As a child of four or five, I used to long for paints and paper, so that I could draw to my heart’s content. My father gave me a piece of the most ordinary kind of brown cardboard, a glass of water and a fine paintbrush, and said: this is all we need. To prove his words, he took the wet brush and sketched a landscape on the cardboard. By the time he reached the bottom corner, the top of the picture already started to fade. For me, this magical boundless landscape has remained the symbol of human existence. Our means are limited, our possibilities limitless.

At the Tallinn Academy of Music where my father used to work, his official title was the Master of Harmony. This never ceased to amaze me, since being a choleric person, a chain smoker and an alcoholic, his whole life was in opposition to the sectio aurea,  the balance point of the pendulum which he as an admirer of Greek culture so ardently championed. Only later have I understood – perhaps the essence of harmony is embodied in striving, not in surviving – in never-ending movement, in setting a new balance every moment – or perhaps survival becomes possible only through striving  – like riding the waves on a surfboard.

Isn’t what we call beauty in fact essentially grace? Grace – so different in a tiger or gazelle – is born through precisely perceiving one’s own self and the surrounding world, through correctly evaluating one’s chances and using them to the full. Grace can only increase by way of precision, unlike strength, which can increase endlessly. Grace is strength with intelligence, the skill of managing with very little, the capacity to recognise the necessary, and the courage to give up the excessive. Grace is born from trust – and there are many possibilities there too. A child trusts naturally, because he has not experienced disappointment. A pilot trusts, on the other hand, because of experience, being in control. A lover trusts – believes, hopes and loves – despite everything, risking all. Love blinds fear, as fear can blind love – these two exclude each other. The trust of a lover – opening up in all one’s vulnerability – is the greatest expression of humanity; this is what constitutes the supreme grace – the perception of one’s place in the world, one’s fragility and fortuity – and readiness to act despite that, the ultimate devotion and creativity.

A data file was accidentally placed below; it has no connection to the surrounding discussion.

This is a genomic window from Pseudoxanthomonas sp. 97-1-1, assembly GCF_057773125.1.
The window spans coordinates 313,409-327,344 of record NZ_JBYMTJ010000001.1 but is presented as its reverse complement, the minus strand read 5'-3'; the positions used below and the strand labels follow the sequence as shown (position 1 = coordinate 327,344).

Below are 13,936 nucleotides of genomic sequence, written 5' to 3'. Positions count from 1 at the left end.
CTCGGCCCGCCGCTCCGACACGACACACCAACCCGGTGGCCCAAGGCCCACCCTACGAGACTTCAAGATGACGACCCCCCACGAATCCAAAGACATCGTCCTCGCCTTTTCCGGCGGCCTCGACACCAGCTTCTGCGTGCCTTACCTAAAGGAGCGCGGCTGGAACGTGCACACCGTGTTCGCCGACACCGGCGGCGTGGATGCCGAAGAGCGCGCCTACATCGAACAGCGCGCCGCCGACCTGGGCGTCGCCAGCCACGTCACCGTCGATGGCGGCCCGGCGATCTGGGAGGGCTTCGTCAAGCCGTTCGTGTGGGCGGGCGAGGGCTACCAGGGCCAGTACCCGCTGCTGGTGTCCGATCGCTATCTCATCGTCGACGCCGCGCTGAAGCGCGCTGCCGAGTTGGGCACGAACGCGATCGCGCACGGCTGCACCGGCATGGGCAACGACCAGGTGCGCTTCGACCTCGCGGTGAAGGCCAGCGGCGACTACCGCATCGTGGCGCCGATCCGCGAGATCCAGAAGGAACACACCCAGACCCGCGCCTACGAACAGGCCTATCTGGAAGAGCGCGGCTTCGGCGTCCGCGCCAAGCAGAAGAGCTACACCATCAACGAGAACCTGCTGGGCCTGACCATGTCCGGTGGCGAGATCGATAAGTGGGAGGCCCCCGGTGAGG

One of my books, selected verse, is called Days of Grace (Armuaeg). This is a legal term marking the time between the pronouncement of capital punishment and its implementation. The whole of human life may be interpreted as days of grace – being aware of one’s mortality, but not the moment of death. Born out of love, we are at the same time born for love; the time, the length of which we do not know, but can measure the depth of, gives us a chance to realise love, do good – at least strive towards what we consider most important and valuable at any given moment.

Towards the end of his life when my father lost both his legs and the capacity to move his right hand, he rebuilt his piano with his remaining left hand. At nights, tortured by phantom pains that did not let him sleep, he created perhaps the best opuses of his life. And in the daytime, he took endless pictures of the views opening from the balcony of the apartment block where he lived. For my father, each tiniest change – a pram hoisted to the balcony of the house opposite, a passing bird, shower of rain – was worth recording. It occurred to me only years later how these numerous, tedious packets of photographs in their own way rhymed with the piece of cardboard from my childhood. When there is no more space, time expands.

At my father’s deathbed, I held his hand, feeling his soul leave his body. His last words, uttered with half closed eyes, were: ‘Up…up…’ And then, still guessing, I understood: when there is no more time, space expands.

© ELM no 9, autumn 1999